By Barrys I don’t mean Barry Manilow or Barry from Eastenders.
I do mean Sir Charles Barry and his sons Charles junior, Edward and John. They are the main characters in the joint biography I am writing of an atypical Victorian family.
Most of us associate the Victorian period with scenes from a Charles Dickens novel or with Queen Victoria and her Prince Consort Albert. For me it is inextricably linked to architecture (we live in a Victorian house even though it was built a few years after the Empress died) as well as the industrial and commercial expansion of the British Empire culminating in the Great Exhibition of 1851 held in the magnificent Crystal Palace.
That last structure brings together a few strands in the developing book. Sir Charles Barry sat on the planning committee for it together with Prince Albert and IK Brunel. His close collaborator on the New Palace of Westminster, Augustus Pugin, created an amazing display of medieval crafts which typified the Gothic Revival style he defended so vociferously against Greek classicists.
Once the Great Exhibition finished it was decided to move the whole structure to Sydenham Hill outside London, though now in a suburb in the capital aptly called Crystal Palace. To allow access to it a new high level railway station was built at the top of the hill to reduce the walk for visitors. There is some dispute whether Charles Barry junior or his brother Edward Middleton Barry was responsible for this structure since demolished, but certainly the subway from the station to the site of the palace is still accessible with its amazing vaulting and decoration.
Charles Barry junior did build the splendid new Dulwich College in the 1860s just down the hill from the Crystal Palace and shown in the above photo. I went to school there but never realised its architectural significance or link to the Barry family. Not even my best friend Barry knew this. If he actually existed that is ….
I’m using this blog to share my thoughts about issues related to the life and impact of Sir John Wolfe Barry, 19th Century civil engineer and builder of Tower Bridge.
I’ve been in a pause phase as I’m now committed to writing a book about John’s father and brothers and their relationships with him and each other. I’m planning the book project as I wind up full-time employment commuting into Central London which I have been doing for the last 17 out of 21 years (there was a four year hiatus).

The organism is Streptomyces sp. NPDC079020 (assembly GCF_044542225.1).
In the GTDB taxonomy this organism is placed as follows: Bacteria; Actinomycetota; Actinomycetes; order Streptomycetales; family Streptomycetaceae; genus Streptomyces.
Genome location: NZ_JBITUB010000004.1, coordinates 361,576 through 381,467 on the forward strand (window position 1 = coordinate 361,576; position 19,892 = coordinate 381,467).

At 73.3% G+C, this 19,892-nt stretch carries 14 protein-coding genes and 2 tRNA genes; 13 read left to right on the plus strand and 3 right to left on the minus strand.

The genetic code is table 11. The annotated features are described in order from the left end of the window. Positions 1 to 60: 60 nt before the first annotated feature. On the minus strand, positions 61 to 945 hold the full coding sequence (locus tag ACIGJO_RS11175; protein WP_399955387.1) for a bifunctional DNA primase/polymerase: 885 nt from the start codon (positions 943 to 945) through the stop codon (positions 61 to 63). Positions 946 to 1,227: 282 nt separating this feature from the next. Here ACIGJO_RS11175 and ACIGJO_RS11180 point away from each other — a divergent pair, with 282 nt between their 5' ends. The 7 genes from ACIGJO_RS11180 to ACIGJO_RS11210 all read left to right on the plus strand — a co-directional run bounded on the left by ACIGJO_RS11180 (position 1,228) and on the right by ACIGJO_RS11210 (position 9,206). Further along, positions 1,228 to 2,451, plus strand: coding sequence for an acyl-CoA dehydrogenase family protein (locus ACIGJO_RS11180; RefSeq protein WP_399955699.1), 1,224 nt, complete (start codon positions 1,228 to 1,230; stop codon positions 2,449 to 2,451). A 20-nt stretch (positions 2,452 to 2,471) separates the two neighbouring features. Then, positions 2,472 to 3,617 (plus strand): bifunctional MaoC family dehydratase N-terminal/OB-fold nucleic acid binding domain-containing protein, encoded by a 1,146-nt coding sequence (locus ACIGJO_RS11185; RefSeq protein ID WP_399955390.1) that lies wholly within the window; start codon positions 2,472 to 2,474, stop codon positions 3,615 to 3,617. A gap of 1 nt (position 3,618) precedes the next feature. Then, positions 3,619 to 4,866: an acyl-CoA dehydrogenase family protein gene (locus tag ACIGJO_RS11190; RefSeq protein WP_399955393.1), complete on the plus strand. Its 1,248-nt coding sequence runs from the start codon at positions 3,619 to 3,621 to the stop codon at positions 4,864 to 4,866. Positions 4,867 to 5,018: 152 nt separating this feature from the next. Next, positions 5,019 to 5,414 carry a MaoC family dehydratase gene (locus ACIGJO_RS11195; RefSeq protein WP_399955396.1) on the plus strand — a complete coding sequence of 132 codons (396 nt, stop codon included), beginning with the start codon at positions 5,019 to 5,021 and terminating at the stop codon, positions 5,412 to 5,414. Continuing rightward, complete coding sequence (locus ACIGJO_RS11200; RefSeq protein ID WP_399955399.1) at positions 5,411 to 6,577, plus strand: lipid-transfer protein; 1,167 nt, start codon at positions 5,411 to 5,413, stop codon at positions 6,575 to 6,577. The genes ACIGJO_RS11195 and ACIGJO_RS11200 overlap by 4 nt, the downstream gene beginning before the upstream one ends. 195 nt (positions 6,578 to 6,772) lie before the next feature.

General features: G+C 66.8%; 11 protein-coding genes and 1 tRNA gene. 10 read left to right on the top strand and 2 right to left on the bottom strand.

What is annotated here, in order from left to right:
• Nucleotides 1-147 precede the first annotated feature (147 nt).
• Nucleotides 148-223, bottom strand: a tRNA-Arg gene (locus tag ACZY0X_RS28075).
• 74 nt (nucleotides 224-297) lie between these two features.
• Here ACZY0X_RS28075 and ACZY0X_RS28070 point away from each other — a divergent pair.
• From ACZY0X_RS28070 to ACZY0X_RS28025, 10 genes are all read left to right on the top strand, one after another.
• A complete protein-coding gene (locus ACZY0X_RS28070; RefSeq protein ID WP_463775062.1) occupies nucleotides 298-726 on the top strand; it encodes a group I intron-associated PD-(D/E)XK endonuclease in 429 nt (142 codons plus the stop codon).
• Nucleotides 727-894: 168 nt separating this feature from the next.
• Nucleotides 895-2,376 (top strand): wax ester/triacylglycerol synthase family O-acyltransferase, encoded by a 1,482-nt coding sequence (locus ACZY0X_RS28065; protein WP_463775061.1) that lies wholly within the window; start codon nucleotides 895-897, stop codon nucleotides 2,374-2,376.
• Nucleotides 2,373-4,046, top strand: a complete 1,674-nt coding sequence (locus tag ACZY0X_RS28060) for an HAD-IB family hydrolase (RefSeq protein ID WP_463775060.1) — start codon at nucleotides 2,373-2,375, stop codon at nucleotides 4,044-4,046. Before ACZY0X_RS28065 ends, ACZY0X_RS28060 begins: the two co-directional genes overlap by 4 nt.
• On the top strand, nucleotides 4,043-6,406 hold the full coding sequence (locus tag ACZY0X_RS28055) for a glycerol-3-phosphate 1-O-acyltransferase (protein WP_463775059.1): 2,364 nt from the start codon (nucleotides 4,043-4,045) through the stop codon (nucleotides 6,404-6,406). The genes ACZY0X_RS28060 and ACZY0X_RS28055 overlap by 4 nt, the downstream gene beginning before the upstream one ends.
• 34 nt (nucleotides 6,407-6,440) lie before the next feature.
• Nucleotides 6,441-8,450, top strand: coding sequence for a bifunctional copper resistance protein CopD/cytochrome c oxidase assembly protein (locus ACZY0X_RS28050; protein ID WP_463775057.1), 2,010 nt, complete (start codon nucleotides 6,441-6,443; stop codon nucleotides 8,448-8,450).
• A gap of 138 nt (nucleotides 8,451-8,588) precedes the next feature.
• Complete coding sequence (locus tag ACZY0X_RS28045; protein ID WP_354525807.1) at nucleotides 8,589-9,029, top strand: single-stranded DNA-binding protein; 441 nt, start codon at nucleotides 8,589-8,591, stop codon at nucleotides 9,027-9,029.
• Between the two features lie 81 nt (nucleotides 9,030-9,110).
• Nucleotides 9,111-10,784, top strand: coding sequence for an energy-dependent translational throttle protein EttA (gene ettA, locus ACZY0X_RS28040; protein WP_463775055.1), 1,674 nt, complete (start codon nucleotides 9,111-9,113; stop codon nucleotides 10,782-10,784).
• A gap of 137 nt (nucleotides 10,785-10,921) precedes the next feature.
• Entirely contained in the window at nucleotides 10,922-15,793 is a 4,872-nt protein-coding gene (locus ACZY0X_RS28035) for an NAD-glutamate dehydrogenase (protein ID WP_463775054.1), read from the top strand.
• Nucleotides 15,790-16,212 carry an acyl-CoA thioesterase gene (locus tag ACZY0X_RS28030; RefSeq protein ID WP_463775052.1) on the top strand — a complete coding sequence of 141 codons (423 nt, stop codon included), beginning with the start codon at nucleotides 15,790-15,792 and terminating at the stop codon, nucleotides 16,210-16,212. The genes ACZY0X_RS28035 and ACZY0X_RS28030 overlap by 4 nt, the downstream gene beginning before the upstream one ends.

The key goal is to write words!
This is sooner said than done. Words don’t come easy, to quote a song lyric. I’m setting up an environment where I can focus 100% on writing without distraction. My chosen location is the rear bedroom in our house which overlooks the garden. I will remove the temporary bed there and set up a desk in front of the window. It doesn’t get direct sunlight until the afternoon so I will start early and write until lunchtime.
I will somehow need to avoid referring too much to my many sources as this will hold up the flow. Blogging has probably helped with this. The key is to establish a good framework for the text and themes and then fill the space with words.
I know I can do it. I may review the product of my first draft but I must avoid perfecting things continuously as I go along – this just serves to slow down momentum and lead to self-doubt and questioning. Wish me luck!
In my previous post I said I am writing a book about the famous 19th Century architect Sir Charles Barry and his five sons, of whom four became well-known in their own right.
Why am I telling this story?
Firstly, because I want to. That’s my prerogative as the author! It will fulfil my personal ambition ever since I started researching one of the sons (can you guess who?) many years back.
Secondly, because I think stories are great ways to communicate with people about things that may hit a chord with them. These can be very personal issues, or more likely because they empathise with certain characters and the good and bad times they may go through. It can also be for purely technical reasons e.g. they love trains so any book about them is bound to be an attraction (hint, mine will have some mentions of trains, but don’t get your hopes up if you’re a fanatic!).
Thirdly, because if people like this story then perhaps they’ll be interested in other ones that follow. This would be good for both me and them as writer and readers. Clearly it’s a relationship.
Last night I watched the new film about the character Mowgli from the famous Jungle Books created by the journalist and author Rudyard Kipling. For those who may not know the tale, Mowgli is a boy who was raised by wolves in the Indian jungle and is conflicted by his upbringing with animals and the fact that he is a human underneath. This is a fascinating paradox which the author explores expertly and weaves his magic in the form of a plausible story.
To my mind this is the essence of story telling, which I hope I can somehow reproduce through my writing.